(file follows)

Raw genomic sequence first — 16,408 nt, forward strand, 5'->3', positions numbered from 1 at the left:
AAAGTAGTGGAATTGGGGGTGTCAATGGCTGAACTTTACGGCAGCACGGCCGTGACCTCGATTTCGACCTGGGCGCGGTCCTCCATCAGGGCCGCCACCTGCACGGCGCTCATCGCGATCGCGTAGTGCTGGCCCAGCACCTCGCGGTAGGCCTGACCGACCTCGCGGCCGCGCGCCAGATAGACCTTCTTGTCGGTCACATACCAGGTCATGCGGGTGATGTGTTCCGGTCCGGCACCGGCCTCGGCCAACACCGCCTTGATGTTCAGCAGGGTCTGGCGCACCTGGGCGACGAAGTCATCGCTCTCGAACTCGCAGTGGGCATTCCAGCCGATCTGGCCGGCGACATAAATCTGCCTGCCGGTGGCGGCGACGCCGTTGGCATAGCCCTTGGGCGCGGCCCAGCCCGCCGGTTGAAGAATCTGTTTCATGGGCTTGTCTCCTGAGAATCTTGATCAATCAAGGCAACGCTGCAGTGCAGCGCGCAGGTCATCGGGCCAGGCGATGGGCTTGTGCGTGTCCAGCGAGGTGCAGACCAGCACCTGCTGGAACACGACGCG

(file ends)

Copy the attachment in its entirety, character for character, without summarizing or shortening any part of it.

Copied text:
Raw genomic sequence first — 16,408 nt, forward strand, 5'->3', positions numbered from 1 at the left:
AAAGTAGTGGAATTGGGGGTGTCAATGGCTGAACTTTACGGCAGCACGGCCGTGACCTCGATTTCGACCTGGGCGCGGTCCTCCATCAGGGCCGCCACCTGCACGGCGCTCATCGCGATCGCGTAGTGCTGGCCCAGCACCTCGCGGTAGGCCTGACCGACCTCGCGGCCGCGCGCCAGATAGACCTTCTTGTCGGTCACATACCAGGTCATGCGGGTGATGTGTTCCGGTCCGGCACCGGCCTCGGCCAACACCGCCTTGATGTTCAGCAGGGTCTGGCGCACCTGGGCGACGAAGTCATCGCTCTCGAACTCGCAGTGGGCATTCCAGCCGATCTGGCCGGCGACATAAATCTGCCTGCCGGTGGCGGCGACGCCGTTGGCATAGCCCTTGGGCGCGGCCCAGCCCGCCGGTTGAAGAATCTGTTTCATGGGCTTGTCTCCTGAGAATCTTGATCAATCAAGGCAACGCTGCAGTGCAGCGCGCAGGTCATCGGGCCAGGCGATGGGCTTGTGCGTGTCCAGCGAGGTGCAGACCAGCACCTGCTGGAACACGACGCG